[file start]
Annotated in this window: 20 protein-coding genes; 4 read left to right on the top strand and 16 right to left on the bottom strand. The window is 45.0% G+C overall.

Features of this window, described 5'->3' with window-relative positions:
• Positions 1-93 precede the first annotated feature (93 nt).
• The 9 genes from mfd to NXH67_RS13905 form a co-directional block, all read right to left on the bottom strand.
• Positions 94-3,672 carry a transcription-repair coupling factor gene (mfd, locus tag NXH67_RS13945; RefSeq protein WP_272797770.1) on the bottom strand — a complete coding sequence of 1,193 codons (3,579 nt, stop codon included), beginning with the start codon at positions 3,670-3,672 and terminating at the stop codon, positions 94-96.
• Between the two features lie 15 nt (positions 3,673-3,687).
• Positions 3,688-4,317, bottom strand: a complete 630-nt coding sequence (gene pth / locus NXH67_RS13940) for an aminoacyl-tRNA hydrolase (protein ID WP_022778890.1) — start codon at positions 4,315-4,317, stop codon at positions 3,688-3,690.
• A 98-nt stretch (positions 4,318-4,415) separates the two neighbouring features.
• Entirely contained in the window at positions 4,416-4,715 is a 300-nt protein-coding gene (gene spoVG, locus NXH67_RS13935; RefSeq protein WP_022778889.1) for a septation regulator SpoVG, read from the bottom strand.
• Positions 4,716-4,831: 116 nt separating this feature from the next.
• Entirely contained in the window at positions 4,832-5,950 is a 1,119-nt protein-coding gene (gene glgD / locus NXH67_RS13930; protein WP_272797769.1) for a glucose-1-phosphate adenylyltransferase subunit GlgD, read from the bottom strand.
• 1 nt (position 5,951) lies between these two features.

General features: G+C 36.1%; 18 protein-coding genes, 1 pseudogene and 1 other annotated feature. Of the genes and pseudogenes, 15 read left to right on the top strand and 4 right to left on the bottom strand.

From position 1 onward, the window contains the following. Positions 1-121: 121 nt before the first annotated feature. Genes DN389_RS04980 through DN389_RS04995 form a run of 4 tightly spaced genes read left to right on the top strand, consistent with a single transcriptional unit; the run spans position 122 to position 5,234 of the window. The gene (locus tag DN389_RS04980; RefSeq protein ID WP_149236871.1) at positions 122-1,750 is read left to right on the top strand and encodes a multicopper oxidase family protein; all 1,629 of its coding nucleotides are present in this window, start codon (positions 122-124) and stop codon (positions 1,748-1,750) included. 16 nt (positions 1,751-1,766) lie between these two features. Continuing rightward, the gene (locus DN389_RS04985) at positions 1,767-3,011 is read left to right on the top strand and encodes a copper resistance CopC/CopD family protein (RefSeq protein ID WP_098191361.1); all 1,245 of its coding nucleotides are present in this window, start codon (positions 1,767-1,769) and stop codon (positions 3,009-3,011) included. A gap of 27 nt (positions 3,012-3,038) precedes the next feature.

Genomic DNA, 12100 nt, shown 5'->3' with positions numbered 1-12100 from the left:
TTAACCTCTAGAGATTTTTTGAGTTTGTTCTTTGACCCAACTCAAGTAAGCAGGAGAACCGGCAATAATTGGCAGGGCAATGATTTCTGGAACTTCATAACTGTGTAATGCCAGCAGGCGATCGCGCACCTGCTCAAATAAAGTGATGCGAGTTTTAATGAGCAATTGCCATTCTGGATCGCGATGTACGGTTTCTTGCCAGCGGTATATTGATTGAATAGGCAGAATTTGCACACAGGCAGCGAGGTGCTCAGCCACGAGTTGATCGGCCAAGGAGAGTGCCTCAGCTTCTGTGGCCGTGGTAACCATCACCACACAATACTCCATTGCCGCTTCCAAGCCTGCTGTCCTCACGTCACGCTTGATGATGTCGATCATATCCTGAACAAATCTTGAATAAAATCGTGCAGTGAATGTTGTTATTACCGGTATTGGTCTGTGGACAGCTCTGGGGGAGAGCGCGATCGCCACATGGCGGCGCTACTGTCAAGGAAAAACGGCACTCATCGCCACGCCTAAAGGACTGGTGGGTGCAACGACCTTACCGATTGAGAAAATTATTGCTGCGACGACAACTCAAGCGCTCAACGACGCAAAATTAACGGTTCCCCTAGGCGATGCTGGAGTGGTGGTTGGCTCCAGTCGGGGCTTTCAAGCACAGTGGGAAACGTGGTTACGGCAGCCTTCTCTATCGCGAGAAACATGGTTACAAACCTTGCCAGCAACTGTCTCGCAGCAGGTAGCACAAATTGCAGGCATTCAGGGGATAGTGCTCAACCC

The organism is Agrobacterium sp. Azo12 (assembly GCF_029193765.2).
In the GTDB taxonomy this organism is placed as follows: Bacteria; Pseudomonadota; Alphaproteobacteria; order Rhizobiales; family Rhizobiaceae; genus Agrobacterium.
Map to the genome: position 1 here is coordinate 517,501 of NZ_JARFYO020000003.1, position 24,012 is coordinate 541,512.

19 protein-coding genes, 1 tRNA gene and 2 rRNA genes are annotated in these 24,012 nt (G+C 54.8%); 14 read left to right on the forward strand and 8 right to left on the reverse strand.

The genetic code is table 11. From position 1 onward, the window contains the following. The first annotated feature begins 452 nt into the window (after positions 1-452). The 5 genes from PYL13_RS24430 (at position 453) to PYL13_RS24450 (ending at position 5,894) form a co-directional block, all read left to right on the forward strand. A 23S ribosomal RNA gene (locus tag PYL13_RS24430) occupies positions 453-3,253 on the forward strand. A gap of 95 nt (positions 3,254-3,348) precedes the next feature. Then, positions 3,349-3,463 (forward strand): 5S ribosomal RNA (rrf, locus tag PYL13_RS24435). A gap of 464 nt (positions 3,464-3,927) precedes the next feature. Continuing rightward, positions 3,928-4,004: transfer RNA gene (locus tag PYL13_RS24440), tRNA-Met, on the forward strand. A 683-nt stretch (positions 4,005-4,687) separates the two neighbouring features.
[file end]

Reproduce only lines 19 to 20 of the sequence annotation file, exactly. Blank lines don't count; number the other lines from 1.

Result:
Map to the genome: position 1 here is coordinate 517,501 of NZ_JARFYO020000003.1, position 24,012 is coordinate 541,512.

19 protein-coding genes, 1 tRNA gene and 2 rRNA genes are annotated in these 24,012 nt (G+C 54.8%); 14 read left to right on the forward strand and 8 right to left on the reverse strand.